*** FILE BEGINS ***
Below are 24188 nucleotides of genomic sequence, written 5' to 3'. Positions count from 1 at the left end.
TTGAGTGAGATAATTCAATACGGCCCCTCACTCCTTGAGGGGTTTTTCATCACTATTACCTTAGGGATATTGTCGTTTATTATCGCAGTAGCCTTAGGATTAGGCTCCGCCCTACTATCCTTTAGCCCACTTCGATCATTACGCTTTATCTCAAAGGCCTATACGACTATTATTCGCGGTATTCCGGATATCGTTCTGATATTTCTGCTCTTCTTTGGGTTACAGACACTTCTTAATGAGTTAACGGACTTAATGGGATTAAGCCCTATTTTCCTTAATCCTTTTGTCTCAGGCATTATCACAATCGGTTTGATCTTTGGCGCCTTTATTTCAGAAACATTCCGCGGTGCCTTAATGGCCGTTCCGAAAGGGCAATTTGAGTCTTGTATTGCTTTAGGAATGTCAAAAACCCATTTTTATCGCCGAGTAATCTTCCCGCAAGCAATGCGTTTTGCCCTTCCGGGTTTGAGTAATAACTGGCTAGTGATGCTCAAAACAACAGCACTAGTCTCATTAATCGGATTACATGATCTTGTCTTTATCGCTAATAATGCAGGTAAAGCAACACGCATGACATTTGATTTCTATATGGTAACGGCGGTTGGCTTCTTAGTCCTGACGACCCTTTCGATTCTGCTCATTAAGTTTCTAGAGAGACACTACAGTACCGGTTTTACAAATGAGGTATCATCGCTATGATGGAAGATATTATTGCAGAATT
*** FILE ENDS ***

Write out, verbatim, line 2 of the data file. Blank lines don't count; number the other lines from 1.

TTGAGTGAGATAATTCAATACGGCCCCTCACTCCTTGAGGGGTTTTTCATCACTATTACCTTAGGGATATTGTCGTTTATTATCGCAGTAGCCTTAGGATTAGGCTCCGCCCTACTATCCTTTAGCCCACTTCGATCATTACGCTTTATCTCAAAGGCCTATACGACTATTATTCGCGGTATTCCGGATATCGTTCTGATATTTCTGCTCTTCTTTGGGTTACAGACACTTCTTAATGAGTTAACGGACTTAATGGGATTAAGCCCTATTTTCCTTAATCCTTTTGTCTCAGGCATTATCACAATCGGTTTGATCTTTGGCGCCTTTATTTCAGAAACATTCCGCGGTGCCTTAATGGCCGTTCCGAAAGGGCAATTTGAGTCTTGTATTGCTTTAGGAATGTCAAAAACCCATTTTTATCGCCGAGTAATCTTCCCGCAAGCAATGCGTTTTGCCCTTCCGGGTTTGAGTAATAACTGGCTAGTGATGCTCAAAACAACAGCACTAGTCTCATTAATCGGATTACATGATCTTGTCTTTATCGCTAATAATGCAGGTAAAGCAACACGCATGACATTTGATTTCTATATGGTAACGGCGGTTGGCTTCTTAGTCCTGACGACCCTTTCGATTCTGCTCATTAAGTTTCTAGAGAGACACTACAGTACCGGTTTTACAAATGAGGTATCATCGCTATGATGGAAGATATTATTGCAGAATT